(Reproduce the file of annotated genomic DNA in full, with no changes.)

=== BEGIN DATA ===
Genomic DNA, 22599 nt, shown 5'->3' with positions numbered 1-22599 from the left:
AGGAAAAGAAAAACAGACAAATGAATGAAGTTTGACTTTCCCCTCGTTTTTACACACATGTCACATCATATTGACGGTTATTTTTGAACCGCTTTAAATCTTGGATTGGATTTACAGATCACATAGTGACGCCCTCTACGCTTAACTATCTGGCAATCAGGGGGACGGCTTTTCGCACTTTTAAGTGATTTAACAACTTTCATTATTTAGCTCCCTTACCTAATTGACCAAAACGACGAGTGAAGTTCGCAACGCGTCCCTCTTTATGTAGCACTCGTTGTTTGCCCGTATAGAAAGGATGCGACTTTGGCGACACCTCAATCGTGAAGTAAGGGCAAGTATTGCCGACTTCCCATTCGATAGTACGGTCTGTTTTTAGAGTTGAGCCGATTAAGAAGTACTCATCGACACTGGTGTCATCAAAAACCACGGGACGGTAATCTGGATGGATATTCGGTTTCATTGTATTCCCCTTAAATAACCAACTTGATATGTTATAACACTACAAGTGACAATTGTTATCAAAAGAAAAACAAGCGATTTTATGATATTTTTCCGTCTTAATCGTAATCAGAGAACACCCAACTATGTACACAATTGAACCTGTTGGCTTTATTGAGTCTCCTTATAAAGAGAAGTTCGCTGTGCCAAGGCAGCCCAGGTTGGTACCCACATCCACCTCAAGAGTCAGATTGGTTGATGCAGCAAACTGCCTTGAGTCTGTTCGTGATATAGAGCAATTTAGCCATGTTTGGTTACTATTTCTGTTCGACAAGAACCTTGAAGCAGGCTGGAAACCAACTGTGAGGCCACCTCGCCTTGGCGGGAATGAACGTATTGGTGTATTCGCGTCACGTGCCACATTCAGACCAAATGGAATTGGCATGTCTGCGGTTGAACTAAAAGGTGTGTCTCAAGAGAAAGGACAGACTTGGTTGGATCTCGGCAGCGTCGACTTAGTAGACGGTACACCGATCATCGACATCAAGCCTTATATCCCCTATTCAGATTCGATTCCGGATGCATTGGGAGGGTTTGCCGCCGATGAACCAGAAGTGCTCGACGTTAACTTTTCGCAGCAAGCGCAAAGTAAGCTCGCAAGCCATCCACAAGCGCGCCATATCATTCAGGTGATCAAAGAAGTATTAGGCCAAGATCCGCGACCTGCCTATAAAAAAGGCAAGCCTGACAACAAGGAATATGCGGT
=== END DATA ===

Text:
Genomic DNA, 22599 nt, shown 5'->3' with positions numbered 1-22599 from the left:
AGGAAAAGAAAAACAGACAAATGAATGAAGTTTGACTTTCCCCTCGTTTTTACACACATGTCACATCATATTGACGGTTATTTTTGAACCGCTTTAAATCTTGGATTGGATTTACAGATCACATAGTGACGCCCTCTACGCTTAACTATCTGGCAATCAGGGGGACGGCTTTTCGCACTTTTAAGTGATTTAACAACTTTCATTATTTAGCTCCCTTACCTAATTGACCAAAACGACGAGTGAAGTTCGCAACGCGTCCCTCTTTATGTAGCACTCGTTGTTTGCCCGTATAGAAAGGATGCGACTTTGGCGACACCTCAATCGTGAAGTAAGGGCAAGTATTGCCGACTTCCCATTCGATAGTACGGTCTGTTTTTAGAGTTGAGCCGATTAAGAAGTACTCATCGACACTGGTGTCATCAAAAACCACGGGACGGTAATCTGGATGGATATTCGGTTTCATTGTATTCCCCTTAAATAACCAACTTGATATGTTATAACACTACAAGTGACAATTGTTATCAAAAGAAAAACAAGCGATTTTATGATATTTTTCCGTCTTAATCGTAATCAGAGAACACCCAACTATGTACACAATTGAACCTGTTGGCTTTATTGAGTCTCCTTATAAAGAGAAGTTCGCTGTGCCAAGGCAGCCCAGGTTGGTACCCACATCCACCTCAAGAGTCAGATTGGTTGATGCAGCAAACTGCCTTGAGTCTGTTCGTGATATAGAGCAATTTAGCCATGTTTGGTTACTATTTCTGTTCGACAAGAACCTTGAAGCAGGCTGGAAACCAACTGTGAGGCCACCTCGCCTTGGCGGGAATGAACGTATTGGTGTATTCGCGTCACGTGCCACATTCAGACCAAATGGAATTGGCATGTCTGCGGTTGAACTAAAAGGTGTGTCTCAAGAGAAAGGACAGACTTGGTTGGATCTCGGCAGCGTCGACTTAGTAGACGGTACACCGATCATCGACATCAAGCCTTATATCCCCTATTCAGATTCGATTCCGGATGCATTGGGAGGGTTTGCCGCCGATGAACCAGAAGTGCTCGACGTTAACTTTTCGCAGCAAGCGCAAAGTAAGCTCGCAAGCCATCCACAAGCGCGCCATATCATTCAGGTGATCAAAGAAGTATTAGGCCAAGATCCGCGACCTGCCTATAAAAAAGGCAAGCCTGACAACAAGGAATATGCGGT